Emotional Intelligence In Curriculum: Much Need Educational Reform

The children of 21st-century are equipped with smartphones way ahead than their acquaintance with books. They are learning in an advanced age of technology and the internet. In such a scenario, in India, every parent aspires their kids to perform exceptionally well in their studies, excel in co-curricular activities, get in a good college, secure an excellent job, then a well-settled family. Everything is ready on the platter to be served, cooked, or uncooked. There is hardly any alteration in it. Hence children lose their self; mental and emotional wellbeing in the race of excelling in every sphere of life.

As they say, change is the only constant for society to emerge out of the threshold of these existing norms and move into the contemporary world. It is imperative to evolve with the times. We might have been slowly evolving and acclimatising to new technology and digital age, but we need to bargain for the much-needed reforms in the education setup—the setup which shapes the young mind for the future.

The focus of this reform needs to be on the overall development of children which demands a significant shift in the education paradigm. This shift incorporates a more holistic curriculum, including all types of intelligence. However, immediate attention needs to be the introduction of Emotional Intelligence (EI) in the education curriculum and set a stronger future foundation for the student.

EI is associated with developing emotional competencies in the student with its affect on their other achievements. Statistics have shown a 90 per cent correlation between high emotional intelligence and high performance. By helping your child to develop higher emotional intelligence, you are helping them to increase their future job performance.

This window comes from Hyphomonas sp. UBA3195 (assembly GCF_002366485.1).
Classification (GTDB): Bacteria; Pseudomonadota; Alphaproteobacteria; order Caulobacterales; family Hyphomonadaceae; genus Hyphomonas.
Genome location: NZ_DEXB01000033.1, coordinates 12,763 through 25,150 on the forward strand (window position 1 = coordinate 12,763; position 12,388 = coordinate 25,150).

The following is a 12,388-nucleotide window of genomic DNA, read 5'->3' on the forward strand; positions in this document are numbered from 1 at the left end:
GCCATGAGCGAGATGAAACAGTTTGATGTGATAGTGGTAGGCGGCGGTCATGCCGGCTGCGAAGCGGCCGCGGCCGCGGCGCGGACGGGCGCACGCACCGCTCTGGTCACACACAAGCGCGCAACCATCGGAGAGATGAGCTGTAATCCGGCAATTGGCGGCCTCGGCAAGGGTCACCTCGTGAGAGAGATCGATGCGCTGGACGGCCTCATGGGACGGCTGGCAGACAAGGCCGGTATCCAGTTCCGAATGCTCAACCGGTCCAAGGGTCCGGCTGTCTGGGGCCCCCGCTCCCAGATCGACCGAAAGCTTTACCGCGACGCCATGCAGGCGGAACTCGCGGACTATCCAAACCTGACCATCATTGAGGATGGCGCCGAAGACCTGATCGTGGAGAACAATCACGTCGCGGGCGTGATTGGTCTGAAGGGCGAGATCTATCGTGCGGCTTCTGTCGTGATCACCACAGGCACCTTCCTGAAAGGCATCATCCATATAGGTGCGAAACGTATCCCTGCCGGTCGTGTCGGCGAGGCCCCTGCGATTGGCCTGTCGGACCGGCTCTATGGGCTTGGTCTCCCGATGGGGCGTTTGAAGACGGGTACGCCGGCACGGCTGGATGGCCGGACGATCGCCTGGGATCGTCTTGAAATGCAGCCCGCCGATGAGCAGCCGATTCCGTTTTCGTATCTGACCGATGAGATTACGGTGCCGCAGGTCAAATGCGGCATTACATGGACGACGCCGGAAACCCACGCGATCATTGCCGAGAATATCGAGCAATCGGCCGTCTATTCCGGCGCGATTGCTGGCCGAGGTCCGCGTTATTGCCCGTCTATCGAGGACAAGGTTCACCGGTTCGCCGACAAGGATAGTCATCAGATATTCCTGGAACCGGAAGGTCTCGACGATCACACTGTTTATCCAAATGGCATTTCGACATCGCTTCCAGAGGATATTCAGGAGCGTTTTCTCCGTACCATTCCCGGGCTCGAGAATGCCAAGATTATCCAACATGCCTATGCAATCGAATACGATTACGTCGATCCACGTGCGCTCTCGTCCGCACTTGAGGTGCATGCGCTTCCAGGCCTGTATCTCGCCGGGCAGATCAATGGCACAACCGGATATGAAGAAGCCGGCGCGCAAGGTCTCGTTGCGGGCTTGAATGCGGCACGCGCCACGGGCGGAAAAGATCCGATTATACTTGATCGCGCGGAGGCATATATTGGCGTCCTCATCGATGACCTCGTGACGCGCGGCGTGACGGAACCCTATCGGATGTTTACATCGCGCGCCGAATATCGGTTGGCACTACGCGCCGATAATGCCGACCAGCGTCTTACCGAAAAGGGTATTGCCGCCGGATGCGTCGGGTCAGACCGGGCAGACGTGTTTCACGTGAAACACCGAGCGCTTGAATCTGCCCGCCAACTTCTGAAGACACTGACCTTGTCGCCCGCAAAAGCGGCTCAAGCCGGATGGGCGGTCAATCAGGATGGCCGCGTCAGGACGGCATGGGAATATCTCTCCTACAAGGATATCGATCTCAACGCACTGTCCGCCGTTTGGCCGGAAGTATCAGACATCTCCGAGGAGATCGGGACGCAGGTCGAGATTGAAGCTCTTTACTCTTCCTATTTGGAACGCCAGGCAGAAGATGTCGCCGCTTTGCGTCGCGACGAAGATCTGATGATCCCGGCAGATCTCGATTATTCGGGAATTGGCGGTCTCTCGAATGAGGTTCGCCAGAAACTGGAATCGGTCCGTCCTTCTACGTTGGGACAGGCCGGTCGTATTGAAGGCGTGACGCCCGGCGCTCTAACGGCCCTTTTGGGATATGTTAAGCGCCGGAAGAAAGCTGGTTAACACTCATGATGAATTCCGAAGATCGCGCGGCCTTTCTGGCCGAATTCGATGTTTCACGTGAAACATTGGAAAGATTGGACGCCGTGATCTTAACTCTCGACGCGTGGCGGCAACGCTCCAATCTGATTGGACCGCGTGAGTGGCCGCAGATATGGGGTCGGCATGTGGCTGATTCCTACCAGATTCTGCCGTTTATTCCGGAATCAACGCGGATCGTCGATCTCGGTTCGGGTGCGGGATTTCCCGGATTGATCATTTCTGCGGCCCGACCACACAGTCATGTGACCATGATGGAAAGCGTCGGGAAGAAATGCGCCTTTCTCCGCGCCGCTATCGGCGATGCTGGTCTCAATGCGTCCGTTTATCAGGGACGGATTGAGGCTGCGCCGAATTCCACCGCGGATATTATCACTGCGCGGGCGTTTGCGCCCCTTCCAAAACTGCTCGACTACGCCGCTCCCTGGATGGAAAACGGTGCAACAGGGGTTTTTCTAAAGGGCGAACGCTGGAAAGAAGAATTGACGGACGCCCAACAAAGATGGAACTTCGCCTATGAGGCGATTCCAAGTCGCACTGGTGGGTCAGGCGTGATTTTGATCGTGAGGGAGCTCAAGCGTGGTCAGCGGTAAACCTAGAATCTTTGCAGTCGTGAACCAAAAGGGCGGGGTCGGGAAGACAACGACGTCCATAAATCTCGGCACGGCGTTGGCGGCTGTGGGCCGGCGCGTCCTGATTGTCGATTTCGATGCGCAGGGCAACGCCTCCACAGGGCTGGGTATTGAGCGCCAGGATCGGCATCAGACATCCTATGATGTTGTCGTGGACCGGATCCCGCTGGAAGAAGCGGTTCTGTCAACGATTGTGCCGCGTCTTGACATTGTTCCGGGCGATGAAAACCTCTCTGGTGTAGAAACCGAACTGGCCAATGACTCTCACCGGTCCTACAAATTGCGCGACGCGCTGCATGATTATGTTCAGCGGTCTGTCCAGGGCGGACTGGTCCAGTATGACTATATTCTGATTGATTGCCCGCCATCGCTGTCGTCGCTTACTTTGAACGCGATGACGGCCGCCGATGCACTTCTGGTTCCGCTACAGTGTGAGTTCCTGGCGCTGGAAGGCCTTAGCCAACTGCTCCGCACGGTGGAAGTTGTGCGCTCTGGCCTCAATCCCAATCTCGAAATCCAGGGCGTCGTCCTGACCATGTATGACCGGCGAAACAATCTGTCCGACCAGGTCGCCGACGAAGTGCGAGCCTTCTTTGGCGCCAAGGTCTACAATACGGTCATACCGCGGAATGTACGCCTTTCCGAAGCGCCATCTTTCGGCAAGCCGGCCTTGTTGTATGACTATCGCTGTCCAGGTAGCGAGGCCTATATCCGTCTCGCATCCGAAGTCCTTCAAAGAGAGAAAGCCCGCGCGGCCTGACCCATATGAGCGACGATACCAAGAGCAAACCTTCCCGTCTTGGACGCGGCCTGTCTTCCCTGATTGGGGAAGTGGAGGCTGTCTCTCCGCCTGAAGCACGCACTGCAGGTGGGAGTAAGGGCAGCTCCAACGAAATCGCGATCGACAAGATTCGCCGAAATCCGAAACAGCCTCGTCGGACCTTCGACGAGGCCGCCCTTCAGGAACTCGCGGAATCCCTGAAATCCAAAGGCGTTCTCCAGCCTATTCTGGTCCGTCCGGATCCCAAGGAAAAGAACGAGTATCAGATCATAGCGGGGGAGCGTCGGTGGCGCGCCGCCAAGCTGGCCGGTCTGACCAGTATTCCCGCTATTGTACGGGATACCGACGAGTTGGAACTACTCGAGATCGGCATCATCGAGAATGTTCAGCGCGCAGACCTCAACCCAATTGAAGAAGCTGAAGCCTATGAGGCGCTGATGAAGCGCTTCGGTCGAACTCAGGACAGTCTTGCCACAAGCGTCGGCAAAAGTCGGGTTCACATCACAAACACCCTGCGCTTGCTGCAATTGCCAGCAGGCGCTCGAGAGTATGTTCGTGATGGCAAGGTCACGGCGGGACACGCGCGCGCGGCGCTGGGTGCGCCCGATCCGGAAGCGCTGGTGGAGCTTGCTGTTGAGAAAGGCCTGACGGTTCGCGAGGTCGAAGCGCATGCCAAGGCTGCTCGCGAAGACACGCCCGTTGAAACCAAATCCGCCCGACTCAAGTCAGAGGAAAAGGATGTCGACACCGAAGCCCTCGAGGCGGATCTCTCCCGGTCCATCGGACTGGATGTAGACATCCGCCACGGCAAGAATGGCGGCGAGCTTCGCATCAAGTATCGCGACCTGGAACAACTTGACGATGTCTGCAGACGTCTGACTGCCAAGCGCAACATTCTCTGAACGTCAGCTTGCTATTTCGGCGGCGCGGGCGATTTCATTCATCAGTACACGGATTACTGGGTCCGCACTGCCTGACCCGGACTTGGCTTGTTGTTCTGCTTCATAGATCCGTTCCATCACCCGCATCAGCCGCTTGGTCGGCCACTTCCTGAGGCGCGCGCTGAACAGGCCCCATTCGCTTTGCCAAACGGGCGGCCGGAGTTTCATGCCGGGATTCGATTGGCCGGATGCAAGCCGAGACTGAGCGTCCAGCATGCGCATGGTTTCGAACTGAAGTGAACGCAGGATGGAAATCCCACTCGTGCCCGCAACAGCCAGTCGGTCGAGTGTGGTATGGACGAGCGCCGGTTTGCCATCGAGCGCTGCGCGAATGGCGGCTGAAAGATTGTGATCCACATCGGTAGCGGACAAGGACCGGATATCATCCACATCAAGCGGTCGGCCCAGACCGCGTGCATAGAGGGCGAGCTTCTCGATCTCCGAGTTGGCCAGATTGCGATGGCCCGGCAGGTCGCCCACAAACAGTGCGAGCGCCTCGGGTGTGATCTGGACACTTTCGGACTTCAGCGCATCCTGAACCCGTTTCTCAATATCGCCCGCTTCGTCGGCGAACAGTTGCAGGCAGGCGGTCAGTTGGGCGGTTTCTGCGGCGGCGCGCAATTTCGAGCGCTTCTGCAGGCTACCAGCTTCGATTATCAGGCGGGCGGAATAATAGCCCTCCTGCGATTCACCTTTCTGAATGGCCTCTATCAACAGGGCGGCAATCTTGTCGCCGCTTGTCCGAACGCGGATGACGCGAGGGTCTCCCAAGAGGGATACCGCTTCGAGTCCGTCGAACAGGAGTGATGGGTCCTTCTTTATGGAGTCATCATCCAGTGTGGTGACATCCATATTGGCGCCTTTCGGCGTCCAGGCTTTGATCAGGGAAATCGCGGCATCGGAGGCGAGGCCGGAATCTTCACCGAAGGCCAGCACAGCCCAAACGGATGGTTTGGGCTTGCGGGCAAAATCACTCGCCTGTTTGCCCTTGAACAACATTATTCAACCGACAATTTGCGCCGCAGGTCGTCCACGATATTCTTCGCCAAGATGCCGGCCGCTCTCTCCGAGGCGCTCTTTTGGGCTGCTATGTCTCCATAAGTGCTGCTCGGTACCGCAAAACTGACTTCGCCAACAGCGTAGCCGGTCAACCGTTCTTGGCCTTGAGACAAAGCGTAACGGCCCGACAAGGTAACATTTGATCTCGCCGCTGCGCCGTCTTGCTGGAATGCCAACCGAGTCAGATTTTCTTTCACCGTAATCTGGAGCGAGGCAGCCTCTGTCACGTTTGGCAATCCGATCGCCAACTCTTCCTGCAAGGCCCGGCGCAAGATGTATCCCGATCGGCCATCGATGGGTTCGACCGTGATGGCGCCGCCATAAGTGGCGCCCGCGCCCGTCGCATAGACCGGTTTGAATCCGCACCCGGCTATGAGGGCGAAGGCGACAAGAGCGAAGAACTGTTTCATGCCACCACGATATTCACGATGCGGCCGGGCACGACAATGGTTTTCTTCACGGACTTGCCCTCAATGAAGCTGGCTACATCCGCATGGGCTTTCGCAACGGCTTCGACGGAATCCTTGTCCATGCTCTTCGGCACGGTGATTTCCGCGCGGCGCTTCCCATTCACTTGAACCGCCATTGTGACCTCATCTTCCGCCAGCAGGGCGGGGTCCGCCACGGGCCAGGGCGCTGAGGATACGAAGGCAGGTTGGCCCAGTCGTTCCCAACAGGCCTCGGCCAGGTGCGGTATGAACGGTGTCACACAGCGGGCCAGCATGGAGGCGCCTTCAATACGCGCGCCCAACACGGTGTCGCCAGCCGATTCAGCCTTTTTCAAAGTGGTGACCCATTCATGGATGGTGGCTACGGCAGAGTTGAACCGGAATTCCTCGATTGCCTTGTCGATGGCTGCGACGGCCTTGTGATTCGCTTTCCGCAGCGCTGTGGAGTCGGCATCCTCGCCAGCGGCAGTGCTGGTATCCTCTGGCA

The five main areas under the umbrella of EI include self-awareness, emotional control, empathy, self-motivation, and relationship skills. It helps children to understand and identify their feelings, make them empathetic towards others, help them in decision-making, and develop and sustain their relationship. It not only strengthens their mental health, reduces anxiety but also prepares them to remain calm in any situation and results in improving their outcomes.

In India, schools serve as a learning environment for socially, economically and culturally heterogeneous groups of students with various interests; hence the government needs to include an integrated and comprehensive curriculum which paves the way of success for the students. It must entail balanced education, giving equal importance to both academic skills, social and emotional competence.

Introducing Emotional Intelligence directs the students to be aware of their social surroundings and help them to plan and meet their goals. A high emotional quotient in students helps them function both intrapersonal and interpersonal, wherein they have defined knowledge of their mental wellbeing to navigate their lives in future vis-à-vis society they live.

Many reports have inadvertently concluded that high IQ is not necessarily true predictors of success in life; however, a high EQ has a more prominent impact in their lives later.

It is not hidden from anyone that the current curriculum focuses on academic excellence so much so that it sidelines the character excellence of the students. Schools today are just charged with discipline, academics, co-curriculum participation, school representation in various inter-school activities, and issues like bullying and violence amongst students are dealt with punishing them or complaining about their ill-behaviour to their parents.

Hence, the need for social and emotional competence reform is immediate, which focuses on the character development of the students. This overall growth will help them control their emotional and rational judgment and consequently lead them to contribute significantly to the development of the nation.

Falguni Chaudhary

A literature graduate,Falguni is a PR specialist and communication strategist who thrives on brand building and creating the right PR mix for brands via the art of storytelling.Apart from the daily grind, she loves taking photo-walks, read literary theories and bake.

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